Social Paws or Arrested Pa’s?

Speaking of Social commerce, did you know that one in 10 UK pets has a profile on Facebook, Twitter or YouTube. Many within the U.S. have also set up a profile for their pet. Although, it is hard to determine how many pets are signed up on Facebook, it appears that at least several thousand pets, including dogs and cats along with less common pets such as birds, hamsters, ferrets, turtles, fish and rabbits are signed up. In fact, some animals are believed to be even more popular than some celebrities using Facebook.

Pet ownership and pet industries appear to be recession proof and continue to be one of the fastest growing and thriving industries. Due in part to the pet owner’s devotion, there appears to be a growing number who pose as their pet on social networks including, signing into the social networks and posting updates, videos and other stories about what is going on. While it is understood that most (?) of these posts are being made on behalf of the pet, Facebook doesn’t like it. In fact these owners are violating Facebook’s terms and condition and according at least one legal interpretation, they are committing a crime.

Facebook and other social network sites do not allow someone to create multiple accounts or create an account which impersonates anyone or anything. This means, Facebook doesn’t allow fake profiles for pets. Facebook users must provide their real names and information. In addition, users of Facebook must not provide any false personal information on Facebook, or create an account for anyone other than themselves without permission and must not create more than one personal profile.

As part of the Terms and Conditions of a website, these statements are part of a contract, addressing what users of the website have permission to do and what type of access to the website is authorized. This is effectively a contract agreement, which is being violated by the creation of false or ficticious accounts.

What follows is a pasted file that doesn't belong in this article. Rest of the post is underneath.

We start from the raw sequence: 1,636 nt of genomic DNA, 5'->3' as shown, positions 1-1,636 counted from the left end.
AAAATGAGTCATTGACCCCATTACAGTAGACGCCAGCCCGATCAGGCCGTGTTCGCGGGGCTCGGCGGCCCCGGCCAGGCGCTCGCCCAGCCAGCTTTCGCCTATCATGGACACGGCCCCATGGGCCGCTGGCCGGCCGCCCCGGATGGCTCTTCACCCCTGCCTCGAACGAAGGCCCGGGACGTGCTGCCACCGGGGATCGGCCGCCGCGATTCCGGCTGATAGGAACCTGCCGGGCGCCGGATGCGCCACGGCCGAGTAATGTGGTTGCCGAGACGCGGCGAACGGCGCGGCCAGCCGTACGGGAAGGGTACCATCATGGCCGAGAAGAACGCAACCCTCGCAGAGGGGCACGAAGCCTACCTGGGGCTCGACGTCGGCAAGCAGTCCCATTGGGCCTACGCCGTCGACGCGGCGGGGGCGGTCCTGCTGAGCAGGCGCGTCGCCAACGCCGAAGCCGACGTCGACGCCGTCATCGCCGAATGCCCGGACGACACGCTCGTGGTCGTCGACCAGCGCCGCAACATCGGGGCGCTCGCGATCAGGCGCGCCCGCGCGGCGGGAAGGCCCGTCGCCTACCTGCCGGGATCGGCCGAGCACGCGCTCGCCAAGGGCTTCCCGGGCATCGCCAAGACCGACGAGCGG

The pet owners actions, while a breach of the agreement between the website user and the website owner, doesn’t seem like criminal action. Therefore, you might be asking where does the criminal part come into play. Well the Computer Fraud and Abuse Act, 18 U.S.C. § 1030 (CFAA) specifically provides that one who accesses a computer in violation of a websites terms and conditions may be criminally liable for their actions. This means that if someone violates the terms and conditions of a website, they may be liable, criminally, for their breach. In U.S. v. Lori Drew, 259 F.R.D. 449 (C.D. Cal. 2009) a mom was found guilty for violating Myspace’s terms by creating an false Myspace account. However, the Judge overturned the finding stating that allowing a violation of a website’s Terms of Service to constitute an violation of CFAA would “result in transforming the [relevant section of the CFAA] into an overwhelmingly overbroad enactment that would convert a multitude of otherwise innocent Internet users into misdemeanant criminals.”

Therefore, while Facebook doesn’t like it that these four-legged friends are finding widespread attention on social networks, it is unlikely that anyone will be bringing criminal charges against these pet friendly advocates.

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